Larry Luebbers is a professional baseball player, and not a very well known one. From 1991 to 1996, he spent his career in the minor leagues, drifting through the farm system of the Cincinnati Reds, receiving only a short stint in the majors for the team in 1993. Since then, he's been bounced between the Chicago Cubs, St. Louis Cardinals, and back to the Reds again, always on the fringe of the majors, but never quite able to stick there for good. His last appearance in the majors was at the end of the 2000 season for the largely inept Reds, and he spent the 2001 season in the minor leagues and rehabbing injuries.

Ordinarily, he wouldn't be someone that we would give a second thought about. He's a fringe player on the major league level of a professional sport loaded with people supposedly more interesting than him or more talented than him. Why should I, a person essentially unconnected and unrelated to him, care about his career?

On a warm summer night in 1992, a chance meeting with him at a minor league baseball game changed my perspective on baseball, and on professional sports in general. That evening, I realized for the first time what professional sports was really all about. It's about dreams, and giving everything you have to chase a dream of doing something you love for a living. It is that knowledge, and knowing it is true for virtually every professional athlete that I see, that makes me respect, if not necessarily enjoy the performance of, everyone involved in professional sports.

In 1992, I was a huge baseball fan; I still am, but at that time I was really discovering the beauty of the sport. My parents, seeing this interest, fueled it in a lot of ways. I collected baseball cards. I subscribed to The Sporting News and Baseball Weekly to keep up on the stats. Even though I wasn't particularly athletic, I purchased a baseball glove and did the best I could at learning to play the game.

But the big treat was my first trip to a professional baseball game that summer: I got to see a Midwest League matchup between the Burlington Astros and the Cedar Rapids Reds in Burlington, IA. I managed to find the roster of both teams, and then compared them to a small collection of minor league baseball cards that I owned at the time, and found one match: yes, Larry Luebbers played for the Cedar Rapids Reds. I packed the card away to take on my trip.

When we arrived at the park about twenty minutes before gametime, I wandered over to the fence near the bench of the Cedar Rapids Reds. I glanced around and noticed that Larry, who was starting pitcher that night, was warming up. I excitedly attracted the attention of someone in the dugout, who came over to me and good-naturedly asked me how I was doing. I showed him my card, and a look of surprise filled the guy's face; a look I didn't really expect. He asked to borrow the card for a moment, and I allowed him to, because I thought he might take it over to Larry to get an autograph. Sure enough, he strolled over to Larry and showed him the card, pointing over in my direction.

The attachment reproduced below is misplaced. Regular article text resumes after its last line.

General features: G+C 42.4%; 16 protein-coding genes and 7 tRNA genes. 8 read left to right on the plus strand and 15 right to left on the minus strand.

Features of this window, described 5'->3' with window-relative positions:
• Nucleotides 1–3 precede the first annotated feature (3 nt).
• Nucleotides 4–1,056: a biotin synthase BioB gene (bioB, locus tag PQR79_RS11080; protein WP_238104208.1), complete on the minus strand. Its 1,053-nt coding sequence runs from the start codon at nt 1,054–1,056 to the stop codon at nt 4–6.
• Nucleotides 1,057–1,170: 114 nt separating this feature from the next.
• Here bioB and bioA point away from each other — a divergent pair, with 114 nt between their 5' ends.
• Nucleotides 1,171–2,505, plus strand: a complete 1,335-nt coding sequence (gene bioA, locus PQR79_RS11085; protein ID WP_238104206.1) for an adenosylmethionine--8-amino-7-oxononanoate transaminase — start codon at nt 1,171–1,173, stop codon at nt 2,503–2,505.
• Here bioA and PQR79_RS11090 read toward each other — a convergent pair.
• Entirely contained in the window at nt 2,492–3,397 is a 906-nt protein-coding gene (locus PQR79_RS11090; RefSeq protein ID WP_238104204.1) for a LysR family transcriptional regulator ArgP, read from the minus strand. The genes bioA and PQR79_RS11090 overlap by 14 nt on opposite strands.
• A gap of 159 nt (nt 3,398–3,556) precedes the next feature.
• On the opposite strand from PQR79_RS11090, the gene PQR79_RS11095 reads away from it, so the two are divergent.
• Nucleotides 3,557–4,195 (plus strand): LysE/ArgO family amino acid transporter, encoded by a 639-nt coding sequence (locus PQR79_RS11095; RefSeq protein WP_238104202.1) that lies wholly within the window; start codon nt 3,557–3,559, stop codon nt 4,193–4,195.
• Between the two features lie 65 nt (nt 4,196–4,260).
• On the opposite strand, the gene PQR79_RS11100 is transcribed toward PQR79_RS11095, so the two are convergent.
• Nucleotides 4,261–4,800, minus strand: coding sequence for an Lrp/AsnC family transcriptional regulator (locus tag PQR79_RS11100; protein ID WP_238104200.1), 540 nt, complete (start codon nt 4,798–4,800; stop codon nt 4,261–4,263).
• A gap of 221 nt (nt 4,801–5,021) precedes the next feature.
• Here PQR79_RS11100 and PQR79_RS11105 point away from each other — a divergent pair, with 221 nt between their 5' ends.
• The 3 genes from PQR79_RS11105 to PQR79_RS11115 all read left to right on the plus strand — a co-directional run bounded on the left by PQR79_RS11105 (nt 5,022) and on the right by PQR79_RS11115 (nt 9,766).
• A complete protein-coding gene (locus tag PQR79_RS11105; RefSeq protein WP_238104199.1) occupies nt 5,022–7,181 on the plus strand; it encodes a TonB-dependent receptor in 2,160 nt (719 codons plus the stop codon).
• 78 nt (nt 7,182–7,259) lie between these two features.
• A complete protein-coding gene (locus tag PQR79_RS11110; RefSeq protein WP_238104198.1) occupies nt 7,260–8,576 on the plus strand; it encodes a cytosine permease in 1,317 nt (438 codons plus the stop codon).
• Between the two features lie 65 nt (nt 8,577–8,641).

Larry strolled over, card in hand, and proceeded to chat with me for several minutes. He signed the card and began to do some stretches right there next to where I was standing behind a wire fence. As a young boy getting to meet the person pictured on the baseball card, I was really excited about the encounter, but as he stood up to go finish warming up for the game, he looked over at me, smiled, and said, "You don't know how much I needed that. Thanks, son."

I've replayed that scene in my head countless times since then. At the time, I didn't know what he meant at all, but almost ten years have filled in the gaps for me, and that moment will forever be in my mind and my heart.

To make the big leagues, players often have to go through years of playing baseball for far less than minimum wage, living on the road on a tiny food budget, away from their friends and family. The only thing they have going for them is the opportunity to play the game they love at the end of each day, in front of a small crowd in a small town somewhere. It's not a happy life at all, but thousands of players go through it each year. Why? They're all chasing a dream.

Minor league sports are amazing because you're watching people who are making huge sacrifices to chase their dream. Major league sports are often amazing because you're seeing people who have worked for years and years and are finally getting the chance to live their dream. It is the greed of a very vocal minority that sometimes gives professional sports a bad name.

Whenever I need to remember that it's OK to just follow my dreams and just follow where they lead me, I look up Larry Luebbers and see what he's doing. And I think of a warm summer night in 1992 that forever changed how I saw professional sport and the challenges and beauty of the sacrifices of chasing your dreams.

One of these days, I'll write Larry a letter and tell him this. Until then, I'll just be a fan of baseball and all those people making sacrifices to chase their dreams.

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